Wednesday, August 5, 2009

US Stocks Mixed In Early Trading After ADP Data

U.S. stocks were mixed on Wednesday after data showed that the pace of job losses in the private sector is slowing but still brisk.

Shortly after the opening bell, the Dow Jones Industrial Average was lower by about 23 points. The Standard & Poor's 500-stock index and the Nasdaq Composite Index were little changed.

A report from Automatic Data Processing and Macroeconomic Advisors said that the private sector shed 371,000 jobs last month, more than the 350,000 jobs economists expected to see shed but less than the number of jobs eliminated in previous months. The government will issue its reading on July employment on Friday.

Treasury prices were lower but off their lowest levels of the morning after the ADP report. The benchmark 10-year note was off 14/32 to yield 3.74%, while the 30-year bond slid 1 2/32 to yield 4.53%. The dollar rose against the yen and the euro. (more)

The Wall Street Journal Asia August 5 2009

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Prepare for a monster five year Gold Stock run

For those who don't know me, I am a firm believer that markets and sectors move almost entirely based on human behavioral and/or "herding" patterns. I wrote an article published here on in late February of this year outlining why I thought the market was about to start a bull cycle, and yet nobody knew it. Perhaps I got lucky, but that turned out to be accurate and then some, and it was certainly not based on fundamentals either. I couldn't find one solitary bull around the world, so I knew there was a good chance things were about to shift sentiment wise, and therefore market wise.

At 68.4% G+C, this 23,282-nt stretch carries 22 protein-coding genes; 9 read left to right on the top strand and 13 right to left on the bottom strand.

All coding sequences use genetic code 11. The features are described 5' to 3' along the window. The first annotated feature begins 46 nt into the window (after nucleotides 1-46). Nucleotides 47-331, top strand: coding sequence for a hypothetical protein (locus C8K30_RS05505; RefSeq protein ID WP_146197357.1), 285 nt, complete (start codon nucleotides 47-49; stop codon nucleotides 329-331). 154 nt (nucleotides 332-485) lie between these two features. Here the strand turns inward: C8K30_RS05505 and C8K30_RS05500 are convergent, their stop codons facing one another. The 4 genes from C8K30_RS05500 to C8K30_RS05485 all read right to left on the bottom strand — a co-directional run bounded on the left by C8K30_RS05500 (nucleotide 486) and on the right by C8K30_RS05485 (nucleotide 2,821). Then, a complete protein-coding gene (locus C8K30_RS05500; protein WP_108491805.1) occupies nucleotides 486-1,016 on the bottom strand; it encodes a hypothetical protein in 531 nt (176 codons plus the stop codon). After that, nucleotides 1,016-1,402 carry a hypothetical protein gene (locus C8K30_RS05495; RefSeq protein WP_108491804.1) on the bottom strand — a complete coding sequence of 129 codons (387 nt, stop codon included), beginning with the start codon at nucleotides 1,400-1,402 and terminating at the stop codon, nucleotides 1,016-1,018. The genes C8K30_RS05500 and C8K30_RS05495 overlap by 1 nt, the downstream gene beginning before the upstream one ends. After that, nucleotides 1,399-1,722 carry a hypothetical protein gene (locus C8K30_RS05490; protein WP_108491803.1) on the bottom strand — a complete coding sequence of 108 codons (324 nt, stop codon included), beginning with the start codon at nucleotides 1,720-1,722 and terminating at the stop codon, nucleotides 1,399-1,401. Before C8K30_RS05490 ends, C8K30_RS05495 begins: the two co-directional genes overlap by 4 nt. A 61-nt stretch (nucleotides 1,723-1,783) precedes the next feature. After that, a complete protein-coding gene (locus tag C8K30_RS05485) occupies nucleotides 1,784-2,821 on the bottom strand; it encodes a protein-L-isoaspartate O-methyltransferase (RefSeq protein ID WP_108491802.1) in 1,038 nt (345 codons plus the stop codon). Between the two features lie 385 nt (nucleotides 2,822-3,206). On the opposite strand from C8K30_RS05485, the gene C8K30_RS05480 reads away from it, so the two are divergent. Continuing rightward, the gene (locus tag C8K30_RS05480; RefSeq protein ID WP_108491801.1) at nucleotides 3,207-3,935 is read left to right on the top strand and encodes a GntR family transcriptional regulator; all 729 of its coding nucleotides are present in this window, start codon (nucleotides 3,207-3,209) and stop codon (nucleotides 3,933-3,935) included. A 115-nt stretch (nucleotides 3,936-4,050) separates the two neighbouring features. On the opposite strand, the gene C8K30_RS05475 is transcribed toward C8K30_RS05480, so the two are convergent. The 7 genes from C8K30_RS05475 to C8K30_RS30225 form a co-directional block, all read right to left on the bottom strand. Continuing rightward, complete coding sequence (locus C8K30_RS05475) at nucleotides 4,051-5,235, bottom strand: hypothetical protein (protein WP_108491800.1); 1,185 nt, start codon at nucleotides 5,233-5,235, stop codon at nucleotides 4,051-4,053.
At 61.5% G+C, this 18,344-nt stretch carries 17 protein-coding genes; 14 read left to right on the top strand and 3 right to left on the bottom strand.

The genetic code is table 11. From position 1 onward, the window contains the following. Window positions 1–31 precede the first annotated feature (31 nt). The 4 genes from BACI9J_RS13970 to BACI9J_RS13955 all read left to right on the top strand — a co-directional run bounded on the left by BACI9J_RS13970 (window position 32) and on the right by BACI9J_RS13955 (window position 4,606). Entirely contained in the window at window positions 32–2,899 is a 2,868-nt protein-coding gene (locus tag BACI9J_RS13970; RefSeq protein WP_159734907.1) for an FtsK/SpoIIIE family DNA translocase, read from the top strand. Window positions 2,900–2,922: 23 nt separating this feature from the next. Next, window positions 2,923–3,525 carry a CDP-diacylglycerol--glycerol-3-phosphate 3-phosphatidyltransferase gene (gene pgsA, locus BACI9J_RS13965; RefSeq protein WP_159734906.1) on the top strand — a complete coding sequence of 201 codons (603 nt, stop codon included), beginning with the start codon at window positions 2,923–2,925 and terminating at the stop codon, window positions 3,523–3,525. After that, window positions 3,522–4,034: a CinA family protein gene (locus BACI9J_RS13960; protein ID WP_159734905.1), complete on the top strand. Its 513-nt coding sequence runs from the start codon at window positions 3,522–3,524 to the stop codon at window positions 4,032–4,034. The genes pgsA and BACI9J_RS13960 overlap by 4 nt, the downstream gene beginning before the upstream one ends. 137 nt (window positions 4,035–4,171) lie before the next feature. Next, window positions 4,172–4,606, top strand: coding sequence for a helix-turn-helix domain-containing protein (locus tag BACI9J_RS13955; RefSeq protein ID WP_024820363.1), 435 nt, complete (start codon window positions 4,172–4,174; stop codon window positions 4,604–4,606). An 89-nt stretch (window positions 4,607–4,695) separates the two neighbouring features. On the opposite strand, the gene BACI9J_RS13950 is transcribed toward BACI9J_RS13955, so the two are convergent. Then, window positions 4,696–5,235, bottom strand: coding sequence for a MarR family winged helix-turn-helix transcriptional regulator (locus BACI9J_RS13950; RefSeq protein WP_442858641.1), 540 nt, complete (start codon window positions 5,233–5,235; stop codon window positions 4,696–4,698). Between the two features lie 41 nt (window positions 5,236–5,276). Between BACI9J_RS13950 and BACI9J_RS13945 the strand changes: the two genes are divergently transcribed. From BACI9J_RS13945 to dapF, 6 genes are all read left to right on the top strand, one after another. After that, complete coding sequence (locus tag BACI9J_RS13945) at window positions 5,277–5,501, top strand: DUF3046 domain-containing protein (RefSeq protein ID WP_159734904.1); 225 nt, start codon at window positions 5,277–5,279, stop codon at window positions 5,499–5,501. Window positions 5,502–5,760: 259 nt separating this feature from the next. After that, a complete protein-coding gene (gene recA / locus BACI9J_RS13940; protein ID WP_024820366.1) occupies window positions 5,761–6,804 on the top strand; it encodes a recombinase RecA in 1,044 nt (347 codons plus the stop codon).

Speaking of behavioral patterns and possible shifts, let's discuss the gold sector and why I believe the third leg in the Bull market in gold is just beginning, and it is about to accelerate. If it's true that markets move based on reliable behavioral patterns, then gold and therefore the Gold Stocks are poised to have an extremely bullish shift in sentiment in my opinion. (more)

U.K. Royal Mint Doubles Gold Output as Demand Swells

The U.K.’s Royal Mint, established in the 13th century, doubled production of gold coins in the second quarter as demand surged for bullion to diversify investments.

Output climbed to 16,910 ounces from 8,030 ounces a year earlier, according to data obtained by Bloomberg News under a Freedom of Information Act request. First-half production jumped 86 percent to 45,406 ounces, the figures show.

Demand for physical gold as a store of value and hedge against inflation has increased as governments spend trillions of dollars to combat the worst recession since World War II. Bullion holdings in gold-backed exchange-traded products rose to records in the second quarter. Gold is trading about 7 percent lower than the record $1,032.70 an ounce reached in March 2008. (more)

American Incomes Head Down, Threatening Recovery in Spending

Household income in the U.S. is weakening as the influence of the government’s stimulus plan fades, prompting economists, Federal Reserve officials and a Nobel laureate to warn that consumer spending may stumble.